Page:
Archive for Nose Piercings
When someone says “nose piercing” they’re usually referring to the body modification that is pierced and rests in the curve of one of the nostrils. Depending on where you find yourself culturally, “nose piercing” can take on a more general meaning and can refer to piercings such as the septum or the bridge of the nose. This broad sense of the term is also found when referring to the jewelry as a “nose ring” because this term is commonly used to reference any piece of jewelry worn in the nose. Besides the standard nose piercing that is simply a solitary piercing made in the natural crease of your nostril, there are a variety of other piercings that are found around the same area, including:
Double Nostril – two holes are created with the first piercing being higher than the other; requires a strategic and professional piercer due to the risk of hitting nerve structures; jewelry used are nose bones, nostril screws, l-shaped , nose hoops, circular barbells and even captive bead rings
Triple Nostril – requires more precautions in creating patterns to ensure nerve structures are not affected; most convenient jewelry used in this type are nose bones; commonly seen on the top crease of the nostril in a triangular pattern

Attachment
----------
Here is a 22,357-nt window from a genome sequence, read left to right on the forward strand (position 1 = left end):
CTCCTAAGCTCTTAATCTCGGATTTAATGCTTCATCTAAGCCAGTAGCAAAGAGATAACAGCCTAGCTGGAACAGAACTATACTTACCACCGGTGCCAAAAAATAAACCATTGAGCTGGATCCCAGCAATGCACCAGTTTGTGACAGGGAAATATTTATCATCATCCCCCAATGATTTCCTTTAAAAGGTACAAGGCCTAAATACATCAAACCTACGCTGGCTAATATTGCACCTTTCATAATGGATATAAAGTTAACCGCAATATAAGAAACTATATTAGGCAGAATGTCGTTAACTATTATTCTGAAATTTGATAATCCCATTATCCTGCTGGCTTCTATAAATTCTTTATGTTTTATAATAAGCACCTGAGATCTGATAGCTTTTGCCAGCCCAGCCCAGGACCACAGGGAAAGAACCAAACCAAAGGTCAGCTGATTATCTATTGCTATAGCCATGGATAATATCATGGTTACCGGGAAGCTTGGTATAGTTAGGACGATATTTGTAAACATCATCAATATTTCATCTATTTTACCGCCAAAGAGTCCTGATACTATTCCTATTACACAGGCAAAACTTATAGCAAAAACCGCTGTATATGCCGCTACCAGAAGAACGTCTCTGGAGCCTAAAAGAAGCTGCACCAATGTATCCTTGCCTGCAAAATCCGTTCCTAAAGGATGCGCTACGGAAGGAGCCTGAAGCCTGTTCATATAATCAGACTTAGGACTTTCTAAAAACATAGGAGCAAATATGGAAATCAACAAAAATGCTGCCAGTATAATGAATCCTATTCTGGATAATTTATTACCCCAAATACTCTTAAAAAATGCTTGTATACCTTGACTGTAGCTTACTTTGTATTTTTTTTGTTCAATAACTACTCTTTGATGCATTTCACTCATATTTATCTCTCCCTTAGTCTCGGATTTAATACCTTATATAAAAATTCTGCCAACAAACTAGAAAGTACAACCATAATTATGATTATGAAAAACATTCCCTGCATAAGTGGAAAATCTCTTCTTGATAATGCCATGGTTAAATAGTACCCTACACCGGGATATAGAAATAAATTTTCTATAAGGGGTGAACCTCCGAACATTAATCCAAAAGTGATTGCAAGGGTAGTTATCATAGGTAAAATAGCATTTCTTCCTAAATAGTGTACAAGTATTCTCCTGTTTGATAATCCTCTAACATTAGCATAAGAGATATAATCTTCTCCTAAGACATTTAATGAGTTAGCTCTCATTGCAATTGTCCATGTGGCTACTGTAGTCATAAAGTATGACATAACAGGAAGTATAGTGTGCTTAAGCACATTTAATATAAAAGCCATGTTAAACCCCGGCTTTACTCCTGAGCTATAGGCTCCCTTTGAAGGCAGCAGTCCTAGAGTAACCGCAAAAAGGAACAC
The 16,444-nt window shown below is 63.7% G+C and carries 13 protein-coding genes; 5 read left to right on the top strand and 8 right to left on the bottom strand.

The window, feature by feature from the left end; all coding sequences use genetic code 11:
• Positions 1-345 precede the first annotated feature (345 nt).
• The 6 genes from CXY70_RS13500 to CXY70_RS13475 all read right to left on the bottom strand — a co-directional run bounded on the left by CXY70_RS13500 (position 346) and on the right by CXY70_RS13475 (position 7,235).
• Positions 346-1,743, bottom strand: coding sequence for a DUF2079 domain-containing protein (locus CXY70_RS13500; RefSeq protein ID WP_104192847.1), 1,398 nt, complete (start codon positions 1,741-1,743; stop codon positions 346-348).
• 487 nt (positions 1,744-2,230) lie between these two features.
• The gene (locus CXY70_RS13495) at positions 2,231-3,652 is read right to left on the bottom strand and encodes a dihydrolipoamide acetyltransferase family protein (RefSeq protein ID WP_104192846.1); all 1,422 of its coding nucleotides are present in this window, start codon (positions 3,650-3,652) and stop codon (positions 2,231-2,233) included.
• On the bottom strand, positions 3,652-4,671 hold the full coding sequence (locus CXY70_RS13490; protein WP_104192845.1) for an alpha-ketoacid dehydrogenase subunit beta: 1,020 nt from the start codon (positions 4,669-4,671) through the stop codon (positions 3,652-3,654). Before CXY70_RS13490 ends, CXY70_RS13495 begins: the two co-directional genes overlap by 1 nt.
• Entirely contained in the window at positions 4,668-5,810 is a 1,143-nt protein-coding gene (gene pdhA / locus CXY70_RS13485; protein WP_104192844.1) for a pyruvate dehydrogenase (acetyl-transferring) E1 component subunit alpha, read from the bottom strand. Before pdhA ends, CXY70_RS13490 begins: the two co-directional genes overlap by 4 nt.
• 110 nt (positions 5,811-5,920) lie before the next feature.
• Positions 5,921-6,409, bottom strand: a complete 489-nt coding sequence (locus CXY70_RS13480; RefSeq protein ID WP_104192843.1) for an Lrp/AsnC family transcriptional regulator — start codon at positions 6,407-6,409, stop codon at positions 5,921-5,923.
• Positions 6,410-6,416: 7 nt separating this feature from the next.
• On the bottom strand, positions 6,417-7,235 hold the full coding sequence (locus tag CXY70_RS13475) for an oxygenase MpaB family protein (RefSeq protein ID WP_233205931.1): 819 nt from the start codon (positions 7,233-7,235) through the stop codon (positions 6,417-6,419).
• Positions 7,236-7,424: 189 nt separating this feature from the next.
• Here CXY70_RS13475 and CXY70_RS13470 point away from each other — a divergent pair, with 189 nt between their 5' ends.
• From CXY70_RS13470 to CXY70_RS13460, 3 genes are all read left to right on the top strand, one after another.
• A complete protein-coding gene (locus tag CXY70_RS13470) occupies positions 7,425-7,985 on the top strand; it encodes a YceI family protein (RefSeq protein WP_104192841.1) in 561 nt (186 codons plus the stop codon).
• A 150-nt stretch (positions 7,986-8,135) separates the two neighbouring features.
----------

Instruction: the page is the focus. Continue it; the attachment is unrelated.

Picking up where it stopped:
High Nostril – jewelry is placed a few centimeters above the natural curve of the nostril crease; jewelry options for the high nostril piercing is limited to nose bones, l-shaped, and nostril screws
There are a total of five types of nose rings that are available for purchase on BodyCandy.com: the hoop, nose bone, l-shaped, nose screw, and fishtail.The first four options are worn and chosen by the wearer’s necessity or personal preference, but the fifth style – the fishtail – is customizable and can be made into any variety of the other styles. Any of the five options available can be worn based on your own preference for comfort, sizing, or aesthetics. Nose jewelry has the ability to be beautiful with the many stylistic options you have in store for your choice, but it also has the added plus of being surprisingly versatile with the many types available and the ability to customize for a perfect fit and style.
Fishtails are straight nose rings with an extra long length and are specifically made to be custom fit by a professional piercer. If you’ve been having a difficult time finding a standard nose ring that fits your nostril comfortably, then you may have the unique sizing need that is met by choosing to wear a fishtail nose ring. Because the fishtail is about 19mm, or 3/4″ long, and has no shaping or bulb to hold it in place, it can’t be worn as is. You have to take it to a piercer in order to be sized and shaped first. This type is most commonly bent into an l-shaped nose ring or some form of nose screw, but it can also be made into any other shape, including a nose hoop.
Pros: customizable size and shape
Cons: needs to be sized by a professional piercer before wearing
2. Nose Screw